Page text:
Saturday, May 11, 2013

When Fiction and Reality Collide

by Sasscer Hill
Author of the Nikki Latrelle mysteries

When I heard a recording of Amanda Berry’s desperate 911 plea for help, I wept for this girl who was abducted, torn from her family, and abused for ten years. 

I’ve watched every episode of Law and Order: Special Victims Unit, I saw the 2005 documentary Human Trafficking, I wrote The Sea Horse Trade, a just released novel where underage girls are abducted and forced into the sex trade, so I think I’m pretty tough. 

Yeah, right. I heard Amanda’s voice pleading with the dispatcher to have the cops save her "before he comes back,” and I lost it.

Those words, “before he comes back,” are laden with terror, with evil, and with desperation. These are the kinds of words authors hope to use in exactly the right place at exactly the right time to grab their readers with the kind of emotion I felt listening to Amanda’s plea.

The idea of female abduction and slavery has always fascinated and horrified me. How could I weave the subject into a story about my jockey Nikki Latrelle? 

As a breeder, owner, and avid fan of race horses, I had occasion to visit Gulfstream Park racetrack in Hallandale Beach, on the coast between Fort Lauderdale and Miami. I spent time at the track, toured Fort Lauderdale and Miami and saw the glitz, the glamour, the sex, the horses, and the money. A man could work at a desk for forty years and not earn a fraction of what it would cost to buy the immense yachts and huge mansions I saw there. Who owns something this valuable? Where does the money come from?

One morning, I got up early and walked down to the beach. A cold wind blew off the sea. Far, far out on the horizon, I saw a huge container ship shrouded in mist. It was creepy, like seeing a ghost on the water. The white caps were roiling, and a keen awareness of the depth of the water, the distance to the yacht, and the ice cold spray made me wonder how anyone could possibly feel safe out there on the ocean. 

What if Nikki Latrelle was working the January meet at Gulfstream? What if her oldest friend’s daughter was missing, a girl Nikki has never met? What if on that first night in Hallandale Beach a girl is shot dead at Nikki’s feet? The story all came together. What a perfect safe harbor a city like Fort Lauderdale would be to spawn the trade of human trafficking.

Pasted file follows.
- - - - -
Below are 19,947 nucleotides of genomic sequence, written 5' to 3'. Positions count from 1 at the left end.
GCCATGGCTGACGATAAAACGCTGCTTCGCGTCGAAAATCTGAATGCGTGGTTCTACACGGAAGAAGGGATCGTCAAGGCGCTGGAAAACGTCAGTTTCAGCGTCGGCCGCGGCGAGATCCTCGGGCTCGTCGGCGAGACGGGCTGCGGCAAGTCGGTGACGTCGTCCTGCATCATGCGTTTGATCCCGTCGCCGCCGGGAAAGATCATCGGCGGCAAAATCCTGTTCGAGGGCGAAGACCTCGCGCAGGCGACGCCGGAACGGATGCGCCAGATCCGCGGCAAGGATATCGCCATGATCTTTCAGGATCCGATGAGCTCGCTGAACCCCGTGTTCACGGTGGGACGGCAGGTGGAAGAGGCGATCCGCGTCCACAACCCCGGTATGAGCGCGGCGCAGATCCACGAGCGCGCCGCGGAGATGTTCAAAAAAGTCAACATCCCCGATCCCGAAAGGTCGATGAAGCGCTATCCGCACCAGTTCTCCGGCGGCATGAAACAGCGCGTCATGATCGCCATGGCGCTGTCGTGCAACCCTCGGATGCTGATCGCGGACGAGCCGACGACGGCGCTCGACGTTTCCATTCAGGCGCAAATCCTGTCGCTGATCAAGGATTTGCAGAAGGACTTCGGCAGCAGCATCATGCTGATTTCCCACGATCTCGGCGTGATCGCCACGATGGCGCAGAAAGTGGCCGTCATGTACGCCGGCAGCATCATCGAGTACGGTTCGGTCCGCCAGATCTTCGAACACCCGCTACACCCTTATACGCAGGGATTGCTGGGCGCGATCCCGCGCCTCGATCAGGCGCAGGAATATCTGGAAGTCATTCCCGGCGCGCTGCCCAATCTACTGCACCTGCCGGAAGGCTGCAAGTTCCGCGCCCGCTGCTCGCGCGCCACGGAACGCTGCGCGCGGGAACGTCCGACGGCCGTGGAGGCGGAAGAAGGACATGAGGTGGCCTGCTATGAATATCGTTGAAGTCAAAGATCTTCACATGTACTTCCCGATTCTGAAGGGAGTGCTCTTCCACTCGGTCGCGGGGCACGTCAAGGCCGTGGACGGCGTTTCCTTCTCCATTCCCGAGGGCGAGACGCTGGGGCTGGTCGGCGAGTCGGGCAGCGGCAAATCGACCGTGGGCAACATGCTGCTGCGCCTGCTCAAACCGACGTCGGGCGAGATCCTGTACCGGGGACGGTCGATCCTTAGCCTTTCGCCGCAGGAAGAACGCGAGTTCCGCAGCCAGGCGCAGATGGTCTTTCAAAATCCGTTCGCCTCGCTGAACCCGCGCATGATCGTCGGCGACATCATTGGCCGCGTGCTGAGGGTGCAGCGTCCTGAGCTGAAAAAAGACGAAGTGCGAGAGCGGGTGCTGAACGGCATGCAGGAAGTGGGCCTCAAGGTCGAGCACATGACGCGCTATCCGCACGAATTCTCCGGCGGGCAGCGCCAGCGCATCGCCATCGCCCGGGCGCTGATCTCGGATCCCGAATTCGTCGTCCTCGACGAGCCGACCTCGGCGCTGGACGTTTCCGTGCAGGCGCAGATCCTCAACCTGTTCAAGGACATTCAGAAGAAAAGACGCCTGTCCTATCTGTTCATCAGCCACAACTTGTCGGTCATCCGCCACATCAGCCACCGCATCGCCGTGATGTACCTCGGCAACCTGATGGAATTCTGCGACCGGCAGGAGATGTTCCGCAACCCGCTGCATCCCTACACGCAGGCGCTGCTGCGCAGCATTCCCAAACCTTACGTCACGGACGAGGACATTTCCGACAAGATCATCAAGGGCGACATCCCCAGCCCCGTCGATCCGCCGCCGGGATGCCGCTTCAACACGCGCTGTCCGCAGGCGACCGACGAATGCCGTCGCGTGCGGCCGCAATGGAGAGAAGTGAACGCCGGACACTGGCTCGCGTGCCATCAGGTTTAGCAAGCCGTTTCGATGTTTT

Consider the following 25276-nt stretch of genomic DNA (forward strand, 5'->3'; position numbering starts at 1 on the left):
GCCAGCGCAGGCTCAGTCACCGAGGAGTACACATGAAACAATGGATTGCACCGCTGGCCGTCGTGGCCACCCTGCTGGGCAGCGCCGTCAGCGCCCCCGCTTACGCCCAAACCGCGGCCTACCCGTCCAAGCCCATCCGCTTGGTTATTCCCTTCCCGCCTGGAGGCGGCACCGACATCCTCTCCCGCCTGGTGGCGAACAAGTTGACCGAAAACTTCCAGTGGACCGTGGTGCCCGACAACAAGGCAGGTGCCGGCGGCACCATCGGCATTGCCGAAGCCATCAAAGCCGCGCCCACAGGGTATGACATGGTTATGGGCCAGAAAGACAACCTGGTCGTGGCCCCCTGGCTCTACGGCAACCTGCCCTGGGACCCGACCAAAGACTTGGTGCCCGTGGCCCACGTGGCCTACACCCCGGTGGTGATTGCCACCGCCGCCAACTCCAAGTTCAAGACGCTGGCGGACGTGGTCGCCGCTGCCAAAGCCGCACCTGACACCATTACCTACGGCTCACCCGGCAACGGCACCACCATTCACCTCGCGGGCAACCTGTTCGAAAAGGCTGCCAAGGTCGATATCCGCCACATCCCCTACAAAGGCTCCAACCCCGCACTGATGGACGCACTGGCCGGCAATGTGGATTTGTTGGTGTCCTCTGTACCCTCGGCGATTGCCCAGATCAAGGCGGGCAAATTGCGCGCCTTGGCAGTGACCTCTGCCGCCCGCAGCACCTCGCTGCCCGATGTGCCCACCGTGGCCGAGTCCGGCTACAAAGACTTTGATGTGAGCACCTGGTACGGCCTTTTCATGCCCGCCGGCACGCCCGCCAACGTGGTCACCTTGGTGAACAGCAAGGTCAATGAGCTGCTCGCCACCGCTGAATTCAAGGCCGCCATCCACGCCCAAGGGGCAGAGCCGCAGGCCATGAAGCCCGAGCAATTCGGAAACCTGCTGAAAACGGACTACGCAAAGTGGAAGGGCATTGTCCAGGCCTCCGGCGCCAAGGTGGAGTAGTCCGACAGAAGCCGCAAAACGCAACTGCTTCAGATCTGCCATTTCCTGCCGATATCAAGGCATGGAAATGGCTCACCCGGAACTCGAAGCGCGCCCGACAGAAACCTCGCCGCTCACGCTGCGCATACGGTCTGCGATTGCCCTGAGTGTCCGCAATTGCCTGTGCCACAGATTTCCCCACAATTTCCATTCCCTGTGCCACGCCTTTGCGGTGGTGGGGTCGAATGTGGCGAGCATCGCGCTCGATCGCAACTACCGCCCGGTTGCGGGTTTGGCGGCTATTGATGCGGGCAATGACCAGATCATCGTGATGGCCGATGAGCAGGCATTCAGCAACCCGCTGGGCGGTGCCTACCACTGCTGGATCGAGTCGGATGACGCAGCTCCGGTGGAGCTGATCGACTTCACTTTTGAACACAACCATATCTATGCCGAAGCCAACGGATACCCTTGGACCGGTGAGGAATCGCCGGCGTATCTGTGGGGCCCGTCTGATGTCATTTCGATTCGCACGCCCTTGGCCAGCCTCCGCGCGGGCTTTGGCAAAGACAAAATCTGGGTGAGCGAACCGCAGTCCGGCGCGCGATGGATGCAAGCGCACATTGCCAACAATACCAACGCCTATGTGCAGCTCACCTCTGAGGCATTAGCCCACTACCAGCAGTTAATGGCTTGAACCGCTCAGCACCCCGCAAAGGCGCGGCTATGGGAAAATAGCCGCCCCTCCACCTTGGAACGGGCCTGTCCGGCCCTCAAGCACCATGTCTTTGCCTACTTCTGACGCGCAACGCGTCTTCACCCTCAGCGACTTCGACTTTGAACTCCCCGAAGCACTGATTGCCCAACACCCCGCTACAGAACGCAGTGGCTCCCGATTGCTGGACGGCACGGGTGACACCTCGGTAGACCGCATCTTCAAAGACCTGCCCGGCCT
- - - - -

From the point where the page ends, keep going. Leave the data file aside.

I had to write this story. 

I flew home to Maryland and rented the documentary, Human Trafficking. It was appalling, but it was fascinating. It was shocking, but it was engaging. It was disgusting, but it was believable. More than ever, I wanted to write my story, so I did.

I hope you will take The Sea Horse Trade for a ride! You can hear me read the first chapter on my Facebook page: You don’t have to be a member of Facebook to go to this page. Just click the link and leave me a note!

Learn more about Sasscer and her books at


Elizabeth Zelvin said...

Good for you for tackling this serious issue, Sasscer!

Sasscer Hill said...

Thank you, Liz! I did get a little more involved emotionally in this story and I'd like to think that emotion was fuel that propelled the story.

Rhonda Lane said...

Amazing how a research trip will send your mind into a new direction for a story. THE SEA HORSE TRADE is a highly emotional story, considering the major life events of characters we've come to know and care about. (Trying not to blab spoilers.) Thank you for sharing the background of what brought this story to you.

Sasscer Hill said...

Rhonda, thank you and you are, of course, entirely welcome!

Barb Goffman said...

A horrible but important issue for everyone to be aware of. I was glad the Malice SVU panel addressed it last weekend at Malice Domestic, and I'm glad you tackled it in your book. That should help raise awareness. I'm looking forward to reading the book, Sasscer.

Sasscer Hill said...

Thank you, Barb! Was thrilled to open the style section of the "Aiken Standard" this morning and see a cover picture and article about THE SEA HORSE TRADE taking up three quarters of the top section and dwarfing a Associated Press Article about John Lescroart's latest book!

Now if only the Associated Press would pick it up . . .

Sandra Parshall said...

I'm glad you've been welcomed so warmly in your new home, Sasscer. And of course you are always welcome here with us. It was great to see you at Malice, even though our schedules kept us from spending much time together. At least I got my copy of your book signed. :-)

Sasscer Hill said...

Sandy and Barb, I miss the Chessie Chapter so much. It was so great to see you guys at Malice!